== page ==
Janko Ferk – The end of Still Nature – Collected poems and ballads, part 1

Poems by Janko Ferk speak to all of us as they touch the human existence and are therefore most authentic poetic expression of present times.
For Janko Ferk the poetry represents a certain “Way of the Cross” to the final destination, but what this destination is? “a spirit of life / not a spirit of death”, the author says himself. Yet a living being must meet the death, reach the end hurryingly, and so do youth and beauty. Does this general human fate encompass wider, common, social, national destiny? It does as clearly stated in Ferk’s poems.
Janko Ferk is primarily engrossed by an individual, with all its quotidian snags. He says “one / is philosophy / and elated peace / the other / is life / and its struggles / for our bread”. It is also visible in Ferk’s images of angels with broken wings, of divine music as a mortal dance, of emptied glasses of joy, of spring trumpet sobbing, of a still-born child by Adam and Eve.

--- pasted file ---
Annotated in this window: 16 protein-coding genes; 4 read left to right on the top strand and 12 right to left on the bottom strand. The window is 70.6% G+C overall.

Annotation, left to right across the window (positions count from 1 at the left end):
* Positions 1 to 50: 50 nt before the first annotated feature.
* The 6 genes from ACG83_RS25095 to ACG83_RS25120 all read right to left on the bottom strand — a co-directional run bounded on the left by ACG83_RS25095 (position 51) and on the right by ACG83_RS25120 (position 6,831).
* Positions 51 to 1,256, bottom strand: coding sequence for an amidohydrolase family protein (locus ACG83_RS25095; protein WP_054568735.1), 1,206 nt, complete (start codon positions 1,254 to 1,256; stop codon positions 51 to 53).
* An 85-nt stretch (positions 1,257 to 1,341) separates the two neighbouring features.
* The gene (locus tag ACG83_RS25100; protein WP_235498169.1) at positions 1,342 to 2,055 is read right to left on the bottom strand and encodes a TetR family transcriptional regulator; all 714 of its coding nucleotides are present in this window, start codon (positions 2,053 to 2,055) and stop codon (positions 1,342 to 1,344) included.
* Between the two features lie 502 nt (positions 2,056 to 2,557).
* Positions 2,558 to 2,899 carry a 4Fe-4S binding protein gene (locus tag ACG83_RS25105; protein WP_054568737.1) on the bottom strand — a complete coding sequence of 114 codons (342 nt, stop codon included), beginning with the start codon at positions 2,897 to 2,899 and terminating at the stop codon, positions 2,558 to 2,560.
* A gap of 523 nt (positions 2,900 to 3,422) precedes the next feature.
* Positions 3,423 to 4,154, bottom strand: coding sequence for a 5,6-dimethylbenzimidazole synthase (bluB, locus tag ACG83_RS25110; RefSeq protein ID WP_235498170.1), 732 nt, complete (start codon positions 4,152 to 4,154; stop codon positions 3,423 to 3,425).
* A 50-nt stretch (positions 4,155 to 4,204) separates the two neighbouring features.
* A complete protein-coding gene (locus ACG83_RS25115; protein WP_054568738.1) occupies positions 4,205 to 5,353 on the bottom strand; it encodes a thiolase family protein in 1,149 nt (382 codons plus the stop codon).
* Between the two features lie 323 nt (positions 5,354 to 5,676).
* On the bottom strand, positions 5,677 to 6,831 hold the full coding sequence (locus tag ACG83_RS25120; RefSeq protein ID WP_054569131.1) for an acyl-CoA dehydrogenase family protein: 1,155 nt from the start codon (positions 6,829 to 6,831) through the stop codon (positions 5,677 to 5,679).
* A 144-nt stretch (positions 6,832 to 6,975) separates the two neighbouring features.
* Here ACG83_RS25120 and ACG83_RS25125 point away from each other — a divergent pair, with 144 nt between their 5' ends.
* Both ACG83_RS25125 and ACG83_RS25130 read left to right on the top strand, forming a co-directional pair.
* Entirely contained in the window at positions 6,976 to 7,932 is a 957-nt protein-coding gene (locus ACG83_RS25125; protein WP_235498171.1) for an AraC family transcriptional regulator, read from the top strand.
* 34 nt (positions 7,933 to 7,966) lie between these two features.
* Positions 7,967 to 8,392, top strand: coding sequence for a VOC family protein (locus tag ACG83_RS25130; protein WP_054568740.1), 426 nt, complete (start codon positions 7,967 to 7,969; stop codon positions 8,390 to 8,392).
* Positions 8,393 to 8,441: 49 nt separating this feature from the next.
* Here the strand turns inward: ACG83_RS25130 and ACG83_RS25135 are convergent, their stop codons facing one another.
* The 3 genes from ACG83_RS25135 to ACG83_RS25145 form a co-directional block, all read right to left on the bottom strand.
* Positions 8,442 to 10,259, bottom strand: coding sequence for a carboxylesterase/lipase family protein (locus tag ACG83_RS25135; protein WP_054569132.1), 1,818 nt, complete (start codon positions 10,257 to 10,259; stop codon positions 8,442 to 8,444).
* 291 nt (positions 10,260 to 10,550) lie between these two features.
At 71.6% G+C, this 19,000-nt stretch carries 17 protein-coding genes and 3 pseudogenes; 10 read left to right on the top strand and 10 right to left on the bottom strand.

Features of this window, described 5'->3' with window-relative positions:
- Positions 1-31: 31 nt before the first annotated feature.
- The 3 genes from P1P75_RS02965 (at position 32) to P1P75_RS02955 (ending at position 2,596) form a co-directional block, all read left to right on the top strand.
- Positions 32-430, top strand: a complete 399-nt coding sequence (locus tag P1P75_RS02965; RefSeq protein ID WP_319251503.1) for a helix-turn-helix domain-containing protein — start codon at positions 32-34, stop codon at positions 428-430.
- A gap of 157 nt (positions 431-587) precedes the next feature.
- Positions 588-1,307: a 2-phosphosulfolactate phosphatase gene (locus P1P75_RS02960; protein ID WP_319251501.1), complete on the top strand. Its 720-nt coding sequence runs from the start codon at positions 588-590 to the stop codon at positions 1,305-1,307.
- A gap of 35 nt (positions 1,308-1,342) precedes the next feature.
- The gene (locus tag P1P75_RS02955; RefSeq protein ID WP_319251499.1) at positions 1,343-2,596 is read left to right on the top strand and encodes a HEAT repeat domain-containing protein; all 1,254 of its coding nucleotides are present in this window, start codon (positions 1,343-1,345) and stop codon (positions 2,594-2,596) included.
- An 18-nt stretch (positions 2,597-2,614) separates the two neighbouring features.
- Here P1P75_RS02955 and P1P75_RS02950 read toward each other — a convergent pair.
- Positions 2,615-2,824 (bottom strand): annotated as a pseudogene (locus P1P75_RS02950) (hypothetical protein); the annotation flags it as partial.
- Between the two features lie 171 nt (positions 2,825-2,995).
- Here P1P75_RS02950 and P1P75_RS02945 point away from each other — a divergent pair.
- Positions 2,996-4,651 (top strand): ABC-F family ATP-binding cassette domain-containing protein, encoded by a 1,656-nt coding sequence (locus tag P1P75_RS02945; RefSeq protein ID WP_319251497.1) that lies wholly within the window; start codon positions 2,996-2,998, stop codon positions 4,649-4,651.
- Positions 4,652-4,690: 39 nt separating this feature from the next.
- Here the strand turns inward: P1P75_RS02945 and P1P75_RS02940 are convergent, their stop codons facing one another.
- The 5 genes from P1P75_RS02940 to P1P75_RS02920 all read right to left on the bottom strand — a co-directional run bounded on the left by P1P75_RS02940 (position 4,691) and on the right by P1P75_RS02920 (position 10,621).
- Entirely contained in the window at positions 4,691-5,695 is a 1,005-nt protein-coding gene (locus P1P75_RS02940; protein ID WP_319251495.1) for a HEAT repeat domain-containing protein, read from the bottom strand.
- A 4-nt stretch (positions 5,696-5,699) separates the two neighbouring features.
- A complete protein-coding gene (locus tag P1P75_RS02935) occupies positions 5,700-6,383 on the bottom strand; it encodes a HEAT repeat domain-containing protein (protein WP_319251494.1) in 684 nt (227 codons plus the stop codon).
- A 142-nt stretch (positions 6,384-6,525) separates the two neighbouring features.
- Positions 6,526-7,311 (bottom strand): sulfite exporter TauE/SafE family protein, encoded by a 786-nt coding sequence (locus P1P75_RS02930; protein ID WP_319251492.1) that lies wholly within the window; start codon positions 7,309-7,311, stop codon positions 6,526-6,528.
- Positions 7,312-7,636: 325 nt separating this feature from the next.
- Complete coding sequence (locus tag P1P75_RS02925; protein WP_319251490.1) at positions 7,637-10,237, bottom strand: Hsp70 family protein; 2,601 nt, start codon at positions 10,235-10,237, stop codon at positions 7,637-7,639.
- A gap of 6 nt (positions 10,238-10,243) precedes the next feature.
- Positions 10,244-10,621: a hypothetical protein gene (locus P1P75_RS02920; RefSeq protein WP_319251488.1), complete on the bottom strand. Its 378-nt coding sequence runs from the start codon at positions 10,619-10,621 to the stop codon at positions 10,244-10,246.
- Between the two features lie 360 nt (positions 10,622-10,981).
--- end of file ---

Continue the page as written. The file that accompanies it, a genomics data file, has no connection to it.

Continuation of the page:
As opposed to the above, Ferk’s poetry only harbours sensations known to humans – suffering, child’s play, gentleness, pain, love, a man’s being wedged between social and cultural norms. The poet says: “dreams / are my history”.
Ferk’s poems vocalize author’s engagement in protesting against fears, wars, atom bombs, manipulations, estrangement as well as the chords of a hurt national pride.
The layering of the truth, the essence from the visible, the shallowness and redundancy are fundamental for Ferk’s poetic quest. As soon as we think we have found Ferk’s salvation formula “the salvation only comes from love / the gentle and soft music” he crashes the hope by stating “not even that”.
The language of Ferk’s poetry is surprising; contemporary as it is condensed and economical with words, but on the other hand almost classical although with no punctuation.
Janko Ferk is not the bearer of the doom; he is a sober judge searching for the real truth of the world. He writes it down upon seeing it, imprints it into our terrestrial crust thus leaving his trail behind.

Herman Vogel